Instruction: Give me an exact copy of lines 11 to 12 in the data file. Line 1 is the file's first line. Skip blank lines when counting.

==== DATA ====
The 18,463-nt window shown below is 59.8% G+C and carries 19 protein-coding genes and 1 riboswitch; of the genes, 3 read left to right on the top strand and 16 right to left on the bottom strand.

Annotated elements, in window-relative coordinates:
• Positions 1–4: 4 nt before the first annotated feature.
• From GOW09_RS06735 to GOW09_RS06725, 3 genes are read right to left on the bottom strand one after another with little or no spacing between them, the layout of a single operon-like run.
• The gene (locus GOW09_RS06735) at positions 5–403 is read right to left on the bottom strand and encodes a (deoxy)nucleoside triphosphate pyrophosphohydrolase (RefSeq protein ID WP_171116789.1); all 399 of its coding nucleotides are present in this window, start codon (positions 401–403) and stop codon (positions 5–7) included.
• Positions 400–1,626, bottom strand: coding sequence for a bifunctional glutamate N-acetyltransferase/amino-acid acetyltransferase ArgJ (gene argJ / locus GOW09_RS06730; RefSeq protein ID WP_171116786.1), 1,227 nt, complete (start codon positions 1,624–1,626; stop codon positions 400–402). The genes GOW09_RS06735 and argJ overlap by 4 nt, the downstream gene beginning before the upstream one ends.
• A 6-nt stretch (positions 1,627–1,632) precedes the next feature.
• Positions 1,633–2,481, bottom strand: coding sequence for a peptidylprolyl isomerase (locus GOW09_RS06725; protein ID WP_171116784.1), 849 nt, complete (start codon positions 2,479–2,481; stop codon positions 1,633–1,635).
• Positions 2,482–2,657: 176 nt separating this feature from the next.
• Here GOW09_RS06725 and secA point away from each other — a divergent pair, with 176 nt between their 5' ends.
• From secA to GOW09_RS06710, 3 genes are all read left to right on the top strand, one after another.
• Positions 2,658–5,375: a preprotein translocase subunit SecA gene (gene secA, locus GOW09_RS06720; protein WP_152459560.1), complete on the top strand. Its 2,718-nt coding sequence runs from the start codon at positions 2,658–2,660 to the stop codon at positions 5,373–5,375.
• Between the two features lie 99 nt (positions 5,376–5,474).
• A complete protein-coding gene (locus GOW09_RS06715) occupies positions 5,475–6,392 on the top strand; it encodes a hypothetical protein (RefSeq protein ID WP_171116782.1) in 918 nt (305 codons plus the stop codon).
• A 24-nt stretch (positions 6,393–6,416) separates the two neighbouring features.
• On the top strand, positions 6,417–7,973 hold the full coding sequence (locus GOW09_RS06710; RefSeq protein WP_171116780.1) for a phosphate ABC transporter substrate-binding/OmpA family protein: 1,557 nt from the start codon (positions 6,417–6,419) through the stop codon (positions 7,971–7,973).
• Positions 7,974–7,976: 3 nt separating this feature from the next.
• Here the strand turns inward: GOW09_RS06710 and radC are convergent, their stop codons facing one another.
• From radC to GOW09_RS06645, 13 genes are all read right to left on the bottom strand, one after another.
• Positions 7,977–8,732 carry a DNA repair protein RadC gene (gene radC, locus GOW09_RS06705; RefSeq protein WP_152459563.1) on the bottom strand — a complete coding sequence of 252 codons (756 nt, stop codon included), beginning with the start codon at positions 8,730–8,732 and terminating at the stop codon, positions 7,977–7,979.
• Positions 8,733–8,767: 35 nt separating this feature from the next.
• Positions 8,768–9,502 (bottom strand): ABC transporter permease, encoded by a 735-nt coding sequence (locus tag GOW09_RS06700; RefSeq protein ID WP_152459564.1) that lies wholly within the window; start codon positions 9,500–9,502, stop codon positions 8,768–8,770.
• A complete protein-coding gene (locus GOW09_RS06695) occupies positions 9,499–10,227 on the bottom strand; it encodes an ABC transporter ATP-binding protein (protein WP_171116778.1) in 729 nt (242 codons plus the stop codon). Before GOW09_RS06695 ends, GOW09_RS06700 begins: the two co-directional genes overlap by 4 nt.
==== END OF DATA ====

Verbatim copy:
• From secA to GOW09_RS06710, 3 genes are all read left to right on the top strand, one after another.
• Positions 2,658–5,375: a preprotein translocase subunit SecA gene (gene secA, locus GOW09_RS06720; protein WP_152459560.1), complete on the top strand. Its 2,718-nt coding sequence runs from the start codon at positions 2,658–2,660 to the stop codon at positions 5,373–5,375.